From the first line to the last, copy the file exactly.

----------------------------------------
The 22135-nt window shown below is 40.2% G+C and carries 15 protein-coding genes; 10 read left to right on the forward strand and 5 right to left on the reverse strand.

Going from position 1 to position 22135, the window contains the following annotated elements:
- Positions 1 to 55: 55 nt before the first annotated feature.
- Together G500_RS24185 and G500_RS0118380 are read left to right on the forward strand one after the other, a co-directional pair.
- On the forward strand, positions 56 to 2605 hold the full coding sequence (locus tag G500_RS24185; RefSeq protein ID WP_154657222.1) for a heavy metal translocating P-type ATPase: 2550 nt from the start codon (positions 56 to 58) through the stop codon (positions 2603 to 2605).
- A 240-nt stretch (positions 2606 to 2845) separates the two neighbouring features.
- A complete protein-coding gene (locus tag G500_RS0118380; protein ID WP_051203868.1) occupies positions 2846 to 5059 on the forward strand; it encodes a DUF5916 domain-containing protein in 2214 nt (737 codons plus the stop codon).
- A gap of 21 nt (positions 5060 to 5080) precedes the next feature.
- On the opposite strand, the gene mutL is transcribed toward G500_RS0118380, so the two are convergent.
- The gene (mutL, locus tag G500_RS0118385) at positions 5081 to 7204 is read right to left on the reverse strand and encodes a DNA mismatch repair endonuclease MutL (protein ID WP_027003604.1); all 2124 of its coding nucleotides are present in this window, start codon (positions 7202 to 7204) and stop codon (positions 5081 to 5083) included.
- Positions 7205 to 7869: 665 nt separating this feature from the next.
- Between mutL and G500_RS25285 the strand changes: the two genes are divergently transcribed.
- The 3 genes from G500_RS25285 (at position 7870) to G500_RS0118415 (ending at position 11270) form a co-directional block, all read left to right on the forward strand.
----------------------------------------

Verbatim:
The 22135-nt window shown below is 40.2% G+C and carries 15 protein-coding genes; 10 read left to right on the forward strand and 5 right to left on the reverse strand.

Going from position 1 to position 22135, the window contains the following annotated elements:
- Positions 1 to 55: 55 nt before the first annotated feature.
- Together G500_RS24185 and G500_RS0118380 are read left to right on the forward strand one after the other, a co-directional pair.
- On the forward strand, positions 56 to 2605 hold the full coding sequence (locus tag G500_RS24185; RefSeq protein ID WP_154657222.1) for a heavy metal translocating P-type ATPase: 2550 nt from the start codon (positions 56 to 58) through the stop codon (positions 2603 to 2605).
- A 240-nt stretch (positions 2606 to 2845) separates the two neighbouring features.
- A complete protein-coding gene (locus tag G500_RS0118380; protein ID WP_051203868.1) occupies positions 2846 to 5059 on the forward strand; it encodes a DUF5916 domain-containing protein in 2214 nt (737 codons plus the stop codon).
- A gap of 21 nt (positions 5060 to 5080) precedes the next feature.
- On the opposite strand, the gene mutL is transcribed toward G500_RS0118380, so the two are convergent.
- The gene (mutL, locus tag G500_RS0118385) at positions 5081 to 7204 is read right to left on the reverse strand and encodes a DNA mismatch repair endonuclease MutL (protein ID WP_027003604.1); all 2124 of its coding nucleotides are present in this window, start codon (positions 7202 to 7204) and stop codon (positions 5081 to 5083) included.
- Positions 7205 to 7869: 665 nt separating this feature from the next.
- Between mutL and G500_RS25285 the strand changes: the two genes are divergently transcribed.
- The 3 genes from G500_RS25285 (at position 7870) to G500_RS0118415 (ending at position 11270) form a co-directional block, all read left to right on the forward strand.